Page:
Cameroonian President Paul Biya ordered tight security measures and urgent steps to free the hostages, who include four children. They were kidnapped by armed gunmen in the country's far north on Tuesday and whisked toward Nigeria. A ministry statement said the Cameroonian government is in contact with Nigerian and French authorities.
Officials suggested the involvement of Boko Haram, one of Nigeria's Islamic extremist sects.
Nigeria's borders were also put on red alert in the hunt for the kidnappers believed to be in the country or heading to the country, said Nigeria's comptroller general of immigration, Rilwan Musa.
"We have already sent alert messages across the northeast borders and all other borders of the nation," he said. "We have told our men to be on the alert. We have given the border posts all the supports they need to tackle them whether in the day or at night."
The kidnapping came as thousands of French troops are deeply involved in a military intervention against Islamic extremists who had taken control of a big part of the West African country of Mali.
French President Francois Hollande, speaking at a Cabinet meeting Wednesday, called it an "odious act" and expressed particular horror that children were involved, according to his government spokeswoman.
Speaking in parliament Wednesday, French Foreign Minister Laurent Fabius said: "We must do the utmost to free our hostages, but nothing would be worse than giving in."
Meanwhile, in France, spokeswoman Agnes Thibault-Lecuivre of the Paris prosecutors office, says it has opened a preliminary investigation into "kidnapping and sequestration by an organized group in relation with a terrorist organization" following the hostage-taking. France's counterterrorism agency DCRI is in charge of the probe, she said Wednesday.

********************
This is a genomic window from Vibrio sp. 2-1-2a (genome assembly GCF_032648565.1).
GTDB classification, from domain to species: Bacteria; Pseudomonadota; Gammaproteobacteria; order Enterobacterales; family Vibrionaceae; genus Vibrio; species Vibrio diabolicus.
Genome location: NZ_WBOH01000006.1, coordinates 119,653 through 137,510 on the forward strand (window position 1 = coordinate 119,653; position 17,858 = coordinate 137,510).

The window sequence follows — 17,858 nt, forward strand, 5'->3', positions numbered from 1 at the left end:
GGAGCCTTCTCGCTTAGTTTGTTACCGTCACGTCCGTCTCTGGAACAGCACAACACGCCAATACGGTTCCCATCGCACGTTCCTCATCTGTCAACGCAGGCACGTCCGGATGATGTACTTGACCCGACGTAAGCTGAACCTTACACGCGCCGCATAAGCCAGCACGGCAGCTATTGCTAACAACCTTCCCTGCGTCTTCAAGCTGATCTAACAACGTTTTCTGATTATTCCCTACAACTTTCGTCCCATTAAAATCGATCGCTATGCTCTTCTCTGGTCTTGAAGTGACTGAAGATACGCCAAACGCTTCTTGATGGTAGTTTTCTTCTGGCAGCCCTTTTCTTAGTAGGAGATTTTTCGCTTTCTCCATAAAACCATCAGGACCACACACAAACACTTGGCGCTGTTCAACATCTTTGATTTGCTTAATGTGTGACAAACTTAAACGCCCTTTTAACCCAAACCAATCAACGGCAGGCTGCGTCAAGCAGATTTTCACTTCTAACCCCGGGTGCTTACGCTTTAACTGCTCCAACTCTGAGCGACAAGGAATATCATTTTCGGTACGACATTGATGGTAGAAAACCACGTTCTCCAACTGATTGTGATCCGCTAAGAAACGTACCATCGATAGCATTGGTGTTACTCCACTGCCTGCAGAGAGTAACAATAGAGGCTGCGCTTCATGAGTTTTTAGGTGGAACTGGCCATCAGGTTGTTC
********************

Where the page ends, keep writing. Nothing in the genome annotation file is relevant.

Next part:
France's BFM TV reported that a French helicopter had left a French military base in Tchad toward northern Cameroon, and two operatives with France's DGSE spy agency have traveled to the region. French military officials declined to comment to the Associated Press about that.
France said Wednesday that there was no proven link between the French operation in Mali and the Cameroon kidnapping. But, speaking on France-2 television, Defense Minister Jean-Yves Le Drian said: "These are groups who adhere to the same fundamentalism and who have the same methods, whether it is in Mali, in Somalia or in Nigeria, who want to create a lawless zone" stretching from the Atlantic across the southern edge of the Sahara to Sudan.
France's government warned French citizens to avoid travel in northern Cameroon after the kidnapping and urged anyone currently there to leave immediately.
French Foreign Ministry spokesman Philippe Lalliot, in an online exchange with reporters Wednesday, said that in northern Cameroon, "There was never a security incident linked to terrorism; Nigerian terrorist groups had never carried out actions in this part of Cameroon."
A Cameroonian government official said military helicopters were being used in the search.
The French gas group GDF Suez identified the captives as an employee working in Yaounde, the Cameroon capital, and his family. French media say the children are between 5 and 12 years old.
Cameroon state television cited government sources in the locality as saying that the three adults have been separated from the four children.
The family was on tour at the Waza National Park in Cameroon's Far-North Region before it was abducted at gunpoint by five gunmen aboard motorbikes, according to paramilitary sources in the area.
A Cameroon government statement late Tuesday night said the hostages were abducted at Sabongari, seven kilometers (four miles) from Dabanga, which flanks Cameroon's frontier with Nigeria. The statement did not say whether the Cameroon government is in contact with the kidnappers.
Associated Press reporters Haruna Umar in Maiduguri, Nigeria, and Angela Charlton in Paris contributed to this report.